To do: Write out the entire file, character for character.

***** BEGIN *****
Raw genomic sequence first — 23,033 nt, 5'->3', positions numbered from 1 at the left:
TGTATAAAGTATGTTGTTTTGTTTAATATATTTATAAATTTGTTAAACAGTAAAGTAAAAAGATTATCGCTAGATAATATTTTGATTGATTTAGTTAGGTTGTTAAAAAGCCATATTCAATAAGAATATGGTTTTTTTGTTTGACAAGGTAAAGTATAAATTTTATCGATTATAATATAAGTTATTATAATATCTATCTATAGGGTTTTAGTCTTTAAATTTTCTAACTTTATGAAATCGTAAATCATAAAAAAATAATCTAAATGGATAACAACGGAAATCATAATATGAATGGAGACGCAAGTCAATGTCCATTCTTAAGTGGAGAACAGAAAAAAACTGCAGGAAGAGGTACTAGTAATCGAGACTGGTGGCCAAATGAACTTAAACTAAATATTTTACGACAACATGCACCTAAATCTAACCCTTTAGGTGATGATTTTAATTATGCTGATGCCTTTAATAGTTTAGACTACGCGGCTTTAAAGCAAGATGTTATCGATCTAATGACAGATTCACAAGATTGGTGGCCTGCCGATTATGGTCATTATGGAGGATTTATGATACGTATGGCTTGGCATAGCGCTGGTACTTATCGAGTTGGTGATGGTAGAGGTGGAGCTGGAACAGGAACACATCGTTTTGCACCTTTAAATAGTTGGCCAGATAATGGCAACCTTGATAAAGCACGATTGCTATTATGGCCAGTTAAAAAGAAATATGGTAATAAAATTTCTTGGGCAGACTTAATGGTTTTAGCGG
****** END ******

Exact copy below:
Raw genomic sequence first — 23,033 nt, 5'->3', positions numbered from 1 at the left:
TGTATAAAGTATGTTGTTTTGTTTAATATATTTATAAATTTGTTAAACAGTAAAGTAAAAAGATTATCGCTAGATAATATTTTGATTGATTTAGTTAGGTTGTTAAAAAGCCATATTCAATAAGAATATGGTTTTTTTGTTTGACAAGGTAAAGTATAAATTTTATCGATTATAATATAAGTTATTATAATATCTATCTATAGGGTTTTAGTCTTTAAATTTTCTAACTTTATGAAATCGTAAATCATAAAAAAATAATCTAAATGGATAACAACGGAAATCATAATATGAATGGAGACGCAAGTCAATGTCCATTCTTAAGTGGAGAACAGAAAAAAACTGCAGGAAGAGGTACTAGTAATCGAGACTGGTGGCCAAATGAACTTAAACTAAATATTTTACGACAACATGCACCTAAATCTAACCCTTTAGGTGATGATTTTAATTATGCTGATGCCTTTAATAGTTTAGACTACGCGGCTTTAAAGCAAGATGTTATCGATCTAATGACAGATTCACAAGATTGGTGGCCTGCCGATTATGGTCATTATGGAGGATTTATGATACGTATGGCTTGGCATAGCGCTGGTACTTATCGAGTTGGTGATGGTAGAGGTGGAGCTGGAACAGGAACACATCGTTTTGCACCTTTAAATAGTTGGCCAGATAATGGCAACCTTGATAAAGCACGATTGCTATTATGGCCAGTTAAAAAGAAATATGGTAATAAAATTTCTTGGGCAGACTTAATGGTTTTAGCGG